Immigration to Europe  

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Train wreck at Montparnasse (October 22, 1895) by Studio Lévy and Sons.
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Train wreck at Montparnasse (October 22, 1895) by Studio Lévy and Sons.

Immigration to Europe has a long history, but increased substantially in the later 20th century.

Western European countries, especially, saw a high growth in immigration after World War II and many European nations today (particularly those of the EU-15) have sizeable immigrant populations, both of European and non-European origin. In contemporary globalization, migrations to Europe have accelerated in speed and scale. Over the last decades, there has been an increase in negative attitudes towards immigration, and many studies have emphasized marked differences in the strength of anti-immigrant attitudes among European countries.

Beginning in 2004, the European Union has granted EU citizens a freedom of movement and residence within the EU, and the term "immigrant" has since mostly been used to refer to extracommunitarian (i.e. non-EU) citizens. Between 2010 and 2013, around 1.4 million non-EU nationals, excluding asylum seekers and refugees, immigrated into the EU each year using regular means, with a slight decrease since 2010.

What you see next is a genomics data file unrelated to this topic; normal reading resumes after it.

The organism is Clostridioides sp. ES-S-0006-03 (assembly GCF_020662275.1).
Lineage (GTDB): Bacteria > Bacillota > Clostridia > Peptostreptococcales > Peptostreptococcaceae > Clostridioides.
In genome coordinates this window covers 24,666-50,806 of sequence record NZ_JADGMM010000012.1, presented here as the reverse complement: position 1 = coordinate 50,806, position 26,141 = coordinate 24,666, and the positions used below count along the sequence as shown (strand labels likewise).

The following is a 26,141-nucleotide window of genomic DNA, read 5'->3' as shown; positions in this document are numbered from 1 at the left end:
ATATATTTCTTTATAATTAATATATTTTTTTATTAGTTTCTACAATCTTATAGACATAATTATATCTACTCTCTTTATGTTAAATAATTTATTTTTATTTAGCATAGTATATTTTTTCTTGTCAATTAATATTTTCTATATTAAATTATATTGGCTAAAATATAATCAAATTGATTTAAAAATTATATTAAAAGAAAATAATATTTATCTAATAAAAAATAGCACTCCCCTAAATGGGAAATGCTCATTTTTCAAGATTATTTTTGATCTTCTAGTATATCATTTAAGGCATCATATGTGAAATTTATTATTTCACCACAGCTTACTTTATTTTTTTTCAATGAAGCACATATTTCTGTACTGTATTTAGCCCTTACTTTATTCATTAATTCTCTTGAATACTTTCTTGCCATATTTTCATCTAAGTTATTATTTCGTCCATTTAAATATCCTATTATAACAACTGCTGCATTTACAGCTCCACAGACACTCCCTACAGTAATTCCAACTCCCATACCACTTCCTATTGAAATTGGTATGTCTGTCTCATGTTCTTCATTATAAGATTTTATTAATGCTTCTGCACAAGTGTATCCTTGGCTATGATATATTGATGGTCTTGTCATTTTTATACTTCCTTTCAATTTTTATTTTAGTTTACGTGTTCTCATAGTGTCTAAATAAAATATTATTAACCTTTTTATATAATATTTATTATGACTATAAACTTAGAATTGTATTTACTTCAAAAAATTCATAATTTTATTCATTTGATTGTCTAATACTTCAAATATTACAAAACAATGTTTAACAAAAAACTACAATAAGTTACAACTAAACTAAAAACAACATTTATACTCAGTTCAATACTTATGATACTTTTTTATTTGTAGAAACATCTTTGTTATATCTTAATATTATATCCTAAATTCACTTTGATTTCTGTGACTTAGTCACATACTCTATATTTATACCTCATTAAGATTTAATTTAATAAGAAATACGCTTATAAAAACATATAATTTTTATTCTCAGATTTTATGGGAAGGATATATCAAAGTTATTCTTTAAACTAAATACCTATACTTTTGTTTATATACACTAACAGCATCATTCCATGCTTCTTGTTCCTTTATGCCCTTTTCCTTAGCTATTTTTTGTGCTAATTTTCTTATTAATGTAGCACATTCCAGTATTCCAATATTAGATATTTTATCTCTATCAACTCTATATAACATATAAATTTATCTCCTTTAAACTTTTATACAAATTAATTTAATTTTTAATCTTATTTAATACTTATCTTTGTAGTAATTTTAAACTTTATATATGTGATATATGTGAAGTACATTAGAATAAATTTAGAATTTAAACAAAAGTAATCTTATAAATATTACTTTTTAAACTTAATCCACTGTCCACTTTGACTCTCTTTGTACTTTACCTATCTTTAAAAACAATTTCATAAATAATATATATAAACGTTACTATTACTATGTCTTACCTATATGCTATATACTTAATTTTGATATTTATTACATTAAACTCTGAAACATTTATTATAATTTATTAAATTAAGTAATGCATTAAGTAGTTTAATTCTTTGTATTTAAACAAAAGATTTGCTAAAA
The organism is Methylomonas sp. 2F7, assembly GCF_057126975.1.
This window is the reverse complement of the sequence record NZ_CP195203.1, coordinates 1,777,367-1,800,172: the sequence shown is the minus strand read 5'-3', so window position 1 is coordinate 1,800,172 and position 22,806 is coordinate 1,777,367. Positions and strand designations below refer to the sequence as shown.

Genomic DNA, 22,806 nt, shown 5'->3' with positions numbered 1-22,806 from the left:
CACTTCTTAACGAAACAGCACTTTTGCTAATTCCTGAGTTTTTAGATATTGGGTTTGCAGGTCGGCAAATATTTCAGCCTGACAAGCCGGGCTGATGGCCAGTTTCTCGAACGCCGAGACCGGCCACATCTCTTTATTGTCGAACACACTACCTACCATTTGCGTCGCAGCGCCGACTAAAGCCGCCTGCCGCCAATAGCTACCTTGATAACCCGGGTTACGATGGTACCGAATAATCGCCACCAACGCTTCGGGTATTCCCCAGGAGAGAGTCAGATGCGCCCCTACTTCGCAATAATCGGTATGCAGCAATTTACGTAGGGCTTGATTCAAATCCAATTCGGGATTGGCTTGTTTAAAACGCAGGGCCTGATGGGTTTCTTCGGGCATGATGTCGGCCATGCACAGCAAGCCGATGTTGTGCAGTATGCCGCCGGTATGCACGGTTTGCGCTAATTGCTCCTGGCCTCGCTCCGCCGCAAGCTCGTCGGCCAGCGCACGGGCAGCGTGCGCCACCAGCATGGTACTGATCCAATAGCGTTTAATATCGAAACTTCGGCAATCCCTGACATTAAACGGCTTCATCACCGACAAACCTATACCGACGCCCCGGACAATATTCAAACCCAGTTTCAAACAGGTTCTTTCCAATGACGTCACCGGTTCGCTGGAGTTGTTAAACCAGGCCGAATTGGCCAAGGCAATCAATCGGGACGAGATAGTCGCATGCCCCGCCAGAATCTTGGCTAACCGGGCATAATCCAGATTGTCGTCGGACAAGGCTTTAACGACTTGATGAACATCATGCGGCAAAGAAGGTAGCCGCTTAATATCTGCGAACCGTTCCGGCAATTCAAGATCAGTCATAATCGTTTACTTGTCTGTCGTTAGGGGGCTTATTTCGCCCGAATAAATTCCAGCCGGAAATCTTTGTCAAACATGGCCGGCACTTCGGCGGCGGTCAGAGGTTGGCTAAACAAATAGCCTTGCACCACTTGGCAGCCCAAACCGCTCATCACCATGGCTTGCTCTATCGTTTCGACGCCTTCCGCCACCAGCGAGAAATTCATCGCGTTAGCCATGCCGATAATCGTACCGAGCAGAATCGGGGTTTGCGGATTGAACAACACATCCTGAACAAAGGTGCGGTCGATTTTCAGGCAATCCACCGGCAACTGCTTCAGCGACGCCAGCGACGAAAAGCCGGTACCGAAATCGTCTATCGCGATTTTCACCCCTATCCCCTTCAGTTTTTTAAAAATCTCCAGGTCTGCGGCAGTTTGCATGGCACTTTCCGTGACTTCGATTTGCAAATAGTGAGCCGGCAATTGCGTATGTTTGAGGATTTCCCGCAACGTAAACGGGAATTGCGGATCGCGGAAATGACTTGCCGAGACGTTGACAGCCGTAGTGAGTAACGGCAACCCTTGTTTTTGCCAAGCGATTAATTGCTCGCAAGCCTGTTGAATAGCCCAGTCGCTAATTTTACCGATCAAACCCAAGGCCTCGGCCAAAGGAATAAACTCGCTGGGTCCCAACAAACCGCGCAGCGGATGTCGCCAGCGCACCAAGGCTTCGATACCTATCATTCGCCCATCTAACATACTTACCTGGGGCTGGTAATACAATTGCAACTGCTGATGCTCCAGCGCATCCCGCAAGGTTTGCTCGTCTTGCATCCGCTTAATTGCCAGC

In 2015 the number of asylum seekers arriving from outside Europe increased substantially during the European migrant crisis (see timeline).

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Unless indicated otherwise, the text in this article is either based on Wikipedia article "Immigration to Europe" or another language Wikipedia page thereof used under the terms of the GNU Free Documentation License; or on original research by Jahsonic and friends. See Art and Popular Culture's copyright notice.

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